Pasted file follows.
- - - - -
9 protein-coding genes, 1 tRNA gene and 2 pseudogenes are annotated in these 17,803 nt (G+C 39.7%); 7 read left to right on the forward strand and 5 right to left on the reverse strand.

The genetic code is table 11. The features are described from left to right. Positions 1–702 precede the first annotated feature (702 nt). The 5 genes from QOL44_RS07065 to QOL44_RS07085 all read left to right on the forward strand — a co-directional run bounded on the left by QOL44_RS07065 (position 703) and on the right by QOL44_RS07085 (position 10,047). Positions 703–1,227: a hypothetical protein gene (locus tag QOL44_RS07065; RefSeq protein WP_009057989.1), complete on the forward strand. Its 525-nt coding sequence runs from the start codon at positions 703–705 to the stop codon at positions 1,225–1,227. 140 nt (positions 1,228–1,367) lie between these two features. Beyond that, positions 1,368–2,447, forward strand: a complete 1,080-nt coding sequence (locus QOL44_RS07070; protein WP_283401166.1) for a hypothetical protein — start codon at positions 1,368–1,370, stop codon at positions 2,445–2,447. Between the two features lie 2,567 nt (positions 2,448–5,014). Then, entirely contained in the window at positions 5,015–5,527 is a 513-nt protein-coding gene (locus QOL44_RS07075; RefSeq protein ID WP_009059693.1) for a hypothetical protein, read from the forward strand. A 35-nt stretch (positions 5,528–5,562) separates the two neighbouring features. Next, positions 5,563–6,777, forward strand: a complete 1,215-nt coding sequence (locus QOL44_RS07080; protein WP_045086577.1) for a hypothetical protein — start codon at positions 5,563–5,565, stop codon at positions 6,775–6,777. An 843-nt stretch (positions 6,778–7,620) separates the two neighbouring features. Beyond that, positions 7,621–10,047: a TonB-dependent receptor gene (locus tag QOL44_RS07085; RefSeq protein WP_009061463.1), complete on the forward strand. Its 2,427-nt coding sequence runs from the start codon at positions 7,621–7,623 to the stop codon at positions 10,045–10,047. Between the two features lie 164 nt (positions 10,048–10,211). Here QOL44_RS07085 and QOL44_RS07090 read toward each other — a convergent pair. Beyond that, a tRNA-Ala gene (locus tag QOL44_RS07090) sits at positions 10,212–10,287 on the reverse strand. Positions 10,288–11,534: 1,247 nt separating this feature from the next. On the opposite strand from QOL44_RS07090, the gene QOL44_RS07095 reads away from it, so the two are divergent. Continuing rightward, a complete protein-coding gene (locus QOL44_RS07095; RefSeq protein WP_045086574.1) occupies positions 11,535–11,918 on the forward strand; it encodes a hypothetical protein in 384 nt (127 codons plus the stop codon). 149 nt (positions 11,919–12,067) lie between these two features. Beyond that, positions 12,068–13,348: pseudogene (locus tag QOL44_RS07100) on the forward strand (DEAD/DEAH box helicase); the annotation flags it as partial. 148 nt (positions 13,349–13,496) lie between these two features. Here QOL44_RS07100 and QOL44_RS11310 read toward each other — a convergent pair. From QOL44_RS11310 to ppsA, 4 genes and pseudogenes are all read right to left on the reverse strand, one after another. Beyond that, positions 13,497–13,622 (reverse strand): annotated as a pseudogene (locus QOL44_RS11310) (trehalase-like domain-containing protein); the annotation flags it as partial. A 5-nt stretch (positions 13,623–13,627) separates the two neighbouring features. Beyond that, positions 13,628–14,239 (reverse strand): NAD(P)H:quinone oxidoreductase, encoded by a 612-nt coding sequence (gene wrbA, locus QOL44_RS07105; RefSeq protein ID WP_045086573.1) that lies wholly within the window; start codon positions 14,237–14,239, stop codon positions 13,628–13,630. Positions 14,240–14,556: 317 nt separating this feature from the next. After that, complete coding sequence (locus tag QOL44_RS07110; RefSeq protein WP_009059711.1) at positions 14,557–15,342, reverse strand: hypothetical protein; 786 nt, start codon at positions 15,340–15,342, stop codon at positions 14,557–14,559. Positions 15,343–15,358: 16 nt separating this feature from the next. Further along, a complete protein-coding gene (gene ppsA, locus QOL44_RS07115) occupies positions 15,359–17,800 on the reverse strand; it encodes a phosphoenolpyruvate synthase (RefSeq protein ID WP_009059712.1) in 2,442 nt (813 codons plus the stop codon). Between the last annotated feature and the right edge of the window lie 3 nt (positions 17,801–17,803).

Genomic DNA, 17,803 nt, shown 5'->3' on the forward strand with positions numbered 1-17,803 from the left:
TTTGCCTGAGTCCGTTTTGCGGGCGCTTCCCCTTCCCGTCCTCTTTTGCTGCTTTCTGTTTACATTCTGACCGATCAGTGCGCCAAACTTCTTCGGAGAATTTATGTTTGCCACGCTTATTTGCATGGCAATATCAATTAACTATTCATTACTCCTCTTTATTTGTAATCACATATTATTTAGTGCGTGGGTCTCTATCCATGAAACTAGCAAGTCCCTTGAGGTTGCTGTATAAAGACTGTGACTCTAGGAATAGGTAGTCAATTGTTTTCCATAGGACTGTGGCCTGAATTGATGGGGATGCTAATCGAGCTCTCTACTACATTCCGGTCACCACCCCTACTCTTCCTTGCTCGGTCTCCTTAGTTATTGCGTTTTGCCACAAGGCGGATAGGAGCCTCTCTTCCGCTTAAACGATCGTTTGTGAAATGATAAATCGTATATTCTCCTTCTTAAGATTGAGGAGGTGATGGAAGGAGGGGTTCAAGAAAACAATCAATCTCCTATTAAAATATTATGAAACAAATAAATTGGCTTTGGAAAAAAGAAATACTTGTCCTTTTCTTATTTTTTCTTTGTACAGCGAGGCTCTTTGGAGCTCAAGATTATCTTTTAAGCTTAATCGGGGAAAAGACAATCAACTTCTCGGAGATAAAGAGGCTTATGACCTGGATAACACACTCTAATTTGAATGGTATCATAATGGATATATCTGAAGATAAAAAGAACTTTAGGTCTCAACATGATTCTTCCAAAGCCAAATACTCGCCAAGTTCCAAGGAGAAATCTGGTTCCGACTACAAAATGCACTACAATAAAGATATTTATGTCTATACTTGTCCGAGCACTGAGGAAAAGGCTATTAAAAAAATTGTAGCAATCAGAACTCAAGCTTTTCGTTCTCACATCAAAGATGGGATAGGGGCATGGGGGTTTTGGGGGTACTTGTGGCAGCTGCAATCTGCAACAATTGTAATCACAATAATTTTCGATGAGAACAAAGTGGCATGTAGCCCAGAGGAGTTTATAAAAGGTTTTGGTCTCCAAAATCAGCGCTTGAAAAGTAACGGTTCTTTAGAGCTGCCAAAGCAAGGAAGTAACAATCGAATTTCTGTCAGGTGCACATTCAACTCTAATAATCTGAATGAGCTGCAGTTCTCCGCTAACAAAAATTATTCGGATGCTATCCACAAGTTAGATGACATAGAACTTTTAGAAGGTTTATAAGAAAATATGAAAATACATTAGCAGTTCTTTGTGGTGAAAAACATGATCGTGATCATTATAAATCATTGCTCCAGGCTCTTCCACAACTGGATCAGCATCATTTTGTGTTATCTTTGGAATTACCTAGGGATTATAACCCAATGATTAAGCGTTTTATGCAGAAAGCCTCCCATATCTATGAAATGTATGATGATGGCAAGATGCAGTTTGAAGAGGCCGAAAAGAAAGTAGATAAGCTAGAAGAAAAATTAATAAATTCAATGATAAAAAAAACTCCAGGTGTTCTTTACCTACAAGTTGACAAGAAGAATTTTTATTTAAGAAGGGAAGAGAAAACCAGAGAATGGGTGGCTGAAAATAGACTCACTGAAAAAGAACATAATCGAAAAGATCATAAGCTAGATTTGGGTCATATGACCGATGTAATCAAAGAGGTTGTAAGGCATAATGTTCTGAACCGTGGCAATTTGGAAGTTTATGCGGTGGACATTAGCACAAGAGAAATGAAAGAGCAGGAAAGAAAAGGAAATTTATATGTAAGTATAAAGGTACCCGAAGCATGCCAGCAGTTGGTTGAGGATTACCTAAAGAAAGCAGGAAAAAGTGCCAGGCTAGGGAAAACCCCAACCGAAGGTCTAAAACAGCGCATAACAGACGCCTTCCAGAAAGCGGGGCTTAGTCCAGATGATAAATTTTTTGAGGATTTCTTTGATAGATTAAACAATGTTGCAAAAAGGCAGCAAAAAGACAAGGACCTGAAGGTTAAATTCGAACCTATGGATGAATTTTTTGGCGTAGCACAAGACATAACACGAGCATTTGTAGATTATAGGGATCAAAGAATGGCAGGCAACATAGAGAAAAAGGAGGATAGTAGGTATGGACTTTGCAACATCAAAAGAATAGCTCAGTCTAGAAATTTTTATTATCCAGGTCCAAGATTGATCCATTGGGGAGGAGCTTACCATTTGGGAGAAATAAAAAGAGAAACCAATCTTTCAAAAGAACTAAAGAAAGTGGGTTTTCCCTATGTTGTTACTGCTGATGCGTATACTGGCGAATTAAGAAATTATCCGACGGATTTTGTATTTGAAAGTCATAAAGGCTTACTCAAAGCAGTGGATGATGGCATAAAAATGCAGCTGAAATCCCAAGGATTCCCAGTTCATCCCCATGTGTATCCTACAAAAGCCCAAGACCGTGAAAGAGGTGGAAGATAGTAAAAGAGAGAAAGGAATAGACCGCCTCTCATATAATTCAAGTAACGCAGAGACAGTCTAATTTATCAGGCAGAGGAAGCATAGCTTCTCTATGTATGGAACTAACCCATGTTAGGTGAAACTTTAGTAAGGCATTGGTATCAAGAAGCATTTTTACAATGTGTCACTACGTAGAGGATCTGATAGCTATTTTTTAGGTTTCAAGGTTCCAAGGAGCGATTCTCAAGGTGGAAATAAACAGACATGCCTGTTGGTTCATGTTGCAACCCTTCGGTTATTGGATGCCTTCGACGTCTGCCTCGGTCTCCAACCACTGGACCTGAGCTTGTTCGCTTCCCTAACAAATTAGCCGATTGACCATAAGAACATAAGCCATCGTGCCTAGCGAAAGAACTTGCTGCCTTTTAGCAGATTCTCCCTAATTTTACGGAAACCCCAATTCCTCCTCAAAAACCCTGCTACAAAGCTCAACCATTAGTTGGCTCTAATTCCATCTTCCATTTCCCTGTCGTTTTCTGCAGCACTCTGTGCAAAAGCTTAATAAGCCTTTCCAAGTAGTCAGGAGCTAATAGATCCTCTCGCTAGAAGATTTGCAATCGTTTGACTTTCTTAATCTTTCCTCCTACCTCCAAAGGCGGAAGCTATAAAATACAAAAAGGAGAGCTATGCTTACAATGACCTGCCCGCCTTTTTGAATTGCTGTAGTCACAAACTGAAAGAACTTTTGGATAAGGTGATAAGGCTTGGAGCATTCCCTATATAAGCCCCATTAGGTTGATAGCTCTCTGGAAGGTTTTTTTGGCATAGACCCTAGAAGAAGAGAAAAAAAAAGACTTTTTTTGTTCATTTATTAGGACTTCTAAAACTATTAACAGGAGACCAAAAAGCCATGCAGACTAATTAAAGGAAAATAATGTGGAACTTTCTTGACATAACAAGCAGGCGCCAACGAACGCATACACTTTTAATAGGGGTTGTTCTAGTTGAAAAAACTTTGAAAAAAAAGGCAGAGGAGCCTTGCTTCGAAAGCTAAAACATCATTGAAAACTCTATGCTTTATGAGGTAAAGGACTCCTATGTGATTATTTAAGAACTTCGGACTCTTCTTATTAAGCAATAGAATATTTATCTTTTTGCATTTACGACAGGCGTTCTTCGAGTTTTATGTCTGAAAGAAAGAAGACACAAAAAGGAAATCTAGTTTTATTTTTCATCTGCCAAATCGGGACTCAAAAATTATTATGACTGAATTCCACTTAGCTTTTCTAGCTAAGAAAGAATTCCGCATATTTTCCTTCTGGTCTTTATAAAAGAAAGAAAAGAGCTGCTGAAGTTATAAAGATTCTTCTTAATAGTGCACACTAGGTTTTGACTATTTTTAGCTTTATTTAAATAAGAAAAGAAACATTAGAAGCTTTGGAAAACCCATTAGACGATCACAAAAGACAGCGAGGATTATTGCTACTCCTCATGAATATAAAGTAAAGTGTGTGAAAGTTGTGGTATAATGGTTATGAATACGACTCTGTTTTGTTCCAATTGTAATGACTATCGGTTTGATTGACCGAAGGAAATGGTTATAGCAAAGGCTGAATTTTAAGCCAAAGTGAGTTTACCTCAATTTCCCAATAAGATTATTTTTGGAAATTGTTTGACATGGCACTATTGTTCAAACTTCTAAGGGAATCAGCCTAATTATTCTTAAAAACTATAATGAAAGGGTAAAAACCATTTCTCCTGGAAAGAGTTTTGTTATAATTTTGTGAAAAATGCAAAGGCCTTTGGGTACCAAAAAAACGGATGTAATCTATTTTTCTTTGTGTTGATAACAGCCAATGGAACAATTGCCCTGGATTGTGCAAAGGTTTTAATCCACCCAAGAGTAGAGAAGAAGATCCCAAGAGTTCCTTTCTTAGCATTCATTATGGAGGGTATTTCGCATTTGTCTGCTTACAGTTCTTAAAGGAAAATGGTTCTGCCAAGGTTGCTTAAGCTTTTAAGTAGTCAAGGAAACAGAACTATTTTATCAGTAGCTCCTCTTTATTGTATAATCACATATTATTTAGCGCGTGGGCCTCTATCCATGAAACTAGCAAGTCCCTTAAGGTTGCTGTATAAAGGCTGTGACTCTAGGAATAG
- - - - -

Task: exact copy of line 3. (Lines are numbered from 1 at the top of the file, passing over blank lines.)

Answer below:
Genomic DNA, 17,803 nt, shown 5'->3' on the forward strand with positions numbered 1-17,803 from the left: